Built around 1664, the Jackson House is the oldest surviving wood frame house in the state of New Hampshire. A National Historic Landmark, the Portsmouth property was built by Richard Jackson, a woodworker, farmer and mariner.
Through the years, different additions were built to accommodate multiple generations living in the home.
From 1727-1897, five generations of men named Nathaniel Jackson and their families occupied the house. In 1897, Nathaniel V’s daughter, Mary E. Jackson Brown, inherited the house along with her son, also named Nathaniel.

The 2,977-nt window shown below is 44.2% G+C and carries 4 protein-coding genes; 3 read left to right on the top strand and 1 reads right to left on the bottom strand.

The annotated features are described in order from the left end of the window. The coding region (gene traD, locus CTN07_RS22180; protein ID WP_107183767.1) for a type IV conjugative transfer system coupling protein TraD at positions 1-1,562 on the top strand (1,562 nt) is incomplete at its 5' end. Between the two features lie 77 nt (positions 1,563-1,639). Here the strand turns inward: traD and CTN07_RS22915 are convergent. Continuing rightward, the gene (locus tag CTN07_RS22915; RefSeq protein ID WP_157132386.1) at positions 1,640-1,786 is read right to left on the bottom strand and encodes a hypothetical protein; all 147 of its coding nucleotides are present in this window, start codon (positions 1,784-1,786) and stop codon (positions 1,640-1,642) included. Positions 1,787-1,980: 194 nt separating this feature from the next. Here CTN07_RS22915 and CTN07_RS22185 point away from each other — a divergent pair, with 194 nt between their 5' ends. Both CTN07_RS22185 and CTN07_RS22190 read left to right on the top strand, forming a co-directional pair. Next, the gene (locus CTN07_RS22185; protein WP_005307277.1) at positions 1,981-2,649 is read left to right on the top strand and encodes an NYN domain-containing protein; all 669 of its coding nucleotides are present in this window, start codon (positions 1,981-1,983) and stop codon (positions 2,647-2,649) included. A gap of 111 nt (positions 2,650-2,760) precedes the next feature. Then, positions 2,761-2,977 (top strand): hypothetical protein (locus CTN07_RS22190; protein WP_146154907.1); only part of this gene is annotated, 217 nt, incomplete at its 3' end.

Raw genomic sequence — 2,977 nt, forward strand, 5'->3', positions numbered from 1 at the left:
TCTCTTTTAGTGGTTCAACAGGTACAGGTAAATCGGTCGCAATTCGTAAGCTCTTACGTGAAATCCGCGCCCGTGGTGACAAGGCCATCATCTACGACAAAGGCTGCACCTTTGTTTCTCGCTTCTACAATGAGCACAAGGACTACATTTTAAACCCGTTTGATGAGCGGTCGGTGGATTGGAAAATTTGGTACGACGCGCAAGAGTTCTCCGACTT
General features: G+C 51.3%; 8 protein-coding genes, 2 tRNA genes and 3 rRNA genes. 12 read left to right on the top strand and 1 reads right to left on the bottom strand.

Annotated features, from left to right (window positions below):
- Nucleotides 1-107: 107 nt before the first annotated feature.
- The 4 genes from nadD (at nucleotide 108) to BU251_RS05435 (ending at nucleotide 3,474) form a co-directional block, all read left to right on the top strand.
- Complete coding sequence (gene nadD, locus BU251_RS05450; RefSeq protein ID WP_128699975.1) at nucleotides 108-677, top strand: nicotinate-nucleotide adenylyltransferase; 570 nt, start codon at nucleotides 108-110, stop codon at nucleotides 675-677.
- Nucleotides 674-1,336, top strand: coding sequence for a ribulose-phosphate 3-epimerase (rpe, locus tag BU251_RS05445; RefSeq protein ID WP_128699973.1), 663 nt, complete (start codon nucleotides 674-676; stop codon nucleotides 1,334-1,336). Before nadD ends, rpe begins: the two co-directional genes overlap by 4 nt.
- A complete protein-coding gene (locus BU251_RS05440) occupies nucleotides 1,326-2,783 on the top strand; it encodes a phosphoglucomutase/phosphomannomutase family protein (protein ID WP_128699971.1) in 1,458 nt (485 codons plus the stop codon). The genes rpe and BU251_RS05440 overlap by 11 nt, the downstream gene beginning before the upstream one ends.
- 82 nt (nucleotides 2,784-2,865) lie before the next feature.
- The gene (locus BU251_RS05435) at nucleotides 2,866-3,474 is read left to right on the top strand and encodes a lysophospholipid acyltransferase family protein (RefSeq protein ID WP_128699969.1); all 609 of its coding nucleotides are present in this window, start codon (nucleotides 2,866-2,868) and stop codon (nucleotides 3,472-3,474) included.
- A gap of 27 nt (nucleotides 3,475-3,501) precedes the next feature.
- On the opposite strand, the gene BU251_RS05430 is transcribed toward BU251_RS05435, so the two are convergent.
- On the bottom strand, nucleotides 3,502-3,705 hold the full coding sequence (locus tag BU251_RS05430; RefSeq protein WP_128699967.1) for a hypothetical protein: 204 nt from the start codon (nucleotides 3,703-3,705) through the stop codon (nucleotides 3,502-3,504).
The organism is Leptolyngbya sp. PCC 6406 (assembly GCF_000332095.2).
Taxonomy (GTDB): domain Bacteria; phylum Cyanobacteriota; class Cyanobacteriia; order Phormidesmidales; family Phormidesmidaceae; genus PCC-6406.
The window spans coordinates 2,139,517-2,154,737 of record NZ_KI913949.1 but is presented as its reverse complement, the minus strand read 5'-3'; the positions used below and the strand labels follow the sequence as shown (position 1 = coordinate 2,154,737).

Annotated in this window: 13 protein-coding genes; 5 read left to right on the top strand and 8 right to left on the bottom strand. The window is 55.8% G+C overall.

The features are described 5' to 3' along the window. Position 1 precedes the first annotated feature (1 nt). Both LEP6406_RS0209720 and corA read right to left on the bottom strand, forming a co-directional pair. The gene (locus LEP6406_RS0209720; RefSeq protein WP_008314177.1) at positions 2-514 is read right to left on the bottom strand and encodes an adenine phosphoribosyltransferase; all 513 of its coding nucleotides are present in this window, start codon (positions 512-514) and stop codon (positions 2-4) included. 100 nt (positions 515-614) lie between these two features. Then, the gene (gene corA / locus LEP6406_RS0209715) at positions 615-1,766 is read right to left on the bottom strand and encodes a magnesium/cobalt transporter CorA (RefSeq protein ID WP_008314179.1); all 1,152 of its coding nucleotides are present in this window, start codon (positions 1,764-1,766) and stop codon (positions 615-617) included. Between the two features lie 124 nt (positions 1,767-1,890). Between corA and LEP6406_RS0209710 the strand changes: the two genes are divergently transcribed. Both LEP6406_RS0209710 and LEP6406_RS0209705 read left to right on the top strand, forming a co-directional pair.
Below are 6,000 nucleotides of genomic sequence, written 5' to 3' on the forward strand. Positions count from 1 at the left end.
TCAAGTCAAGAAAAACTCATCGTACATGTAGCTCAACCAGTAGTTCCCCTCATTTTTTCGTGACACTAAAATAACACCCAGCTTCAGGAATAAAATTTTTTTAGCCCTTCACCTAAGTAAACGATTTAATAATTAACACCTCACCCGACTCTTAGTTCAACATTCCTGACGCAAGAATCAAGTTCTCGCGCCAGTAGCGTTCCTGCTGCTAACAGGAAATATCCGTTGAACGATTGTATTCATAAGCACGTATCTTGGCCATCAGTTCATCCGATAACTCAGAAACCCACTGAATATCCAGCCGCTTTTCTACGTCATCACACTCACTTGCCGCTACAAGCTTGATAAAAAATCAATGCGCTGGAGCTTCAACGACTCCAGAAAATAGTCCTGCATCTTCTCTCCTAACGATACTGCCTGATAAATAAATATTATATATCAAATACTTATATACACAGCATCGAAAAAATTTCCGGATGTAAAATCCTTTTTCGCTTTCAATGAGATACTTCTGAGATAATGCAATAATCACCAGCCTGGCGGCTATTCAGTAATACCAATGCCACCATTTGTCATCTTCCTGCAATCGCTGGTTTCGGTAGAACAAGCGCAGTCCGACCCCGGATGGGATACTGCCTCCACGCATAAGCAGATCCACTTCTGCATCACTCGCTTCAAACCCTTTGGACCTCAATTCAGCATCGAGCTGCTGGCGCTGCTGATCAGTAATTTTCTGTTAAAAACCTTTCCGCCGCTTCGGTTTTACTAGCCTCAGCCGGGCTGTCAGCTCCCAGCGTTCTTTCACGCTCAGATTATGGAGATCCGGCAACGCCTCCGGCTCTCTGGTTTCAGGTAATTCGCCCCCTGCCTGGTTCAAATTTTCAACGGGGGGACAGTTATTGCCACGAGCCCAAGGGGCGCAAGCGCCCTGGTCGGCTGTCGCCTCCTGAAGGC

At this time, she rented it to Clarence and Isabelle Tilley who were African-American. It is said that Belle Tilley came to New Hampshire via the Underground Railroad.
In 1923, Mary and Nathaniel sold the house to William Sumner Appleton and Historic New England, but they retained residency rights until 1947.
It is still owned by Historic New England, and is open for tours the first and third Saturdays July-October. See the website for more information.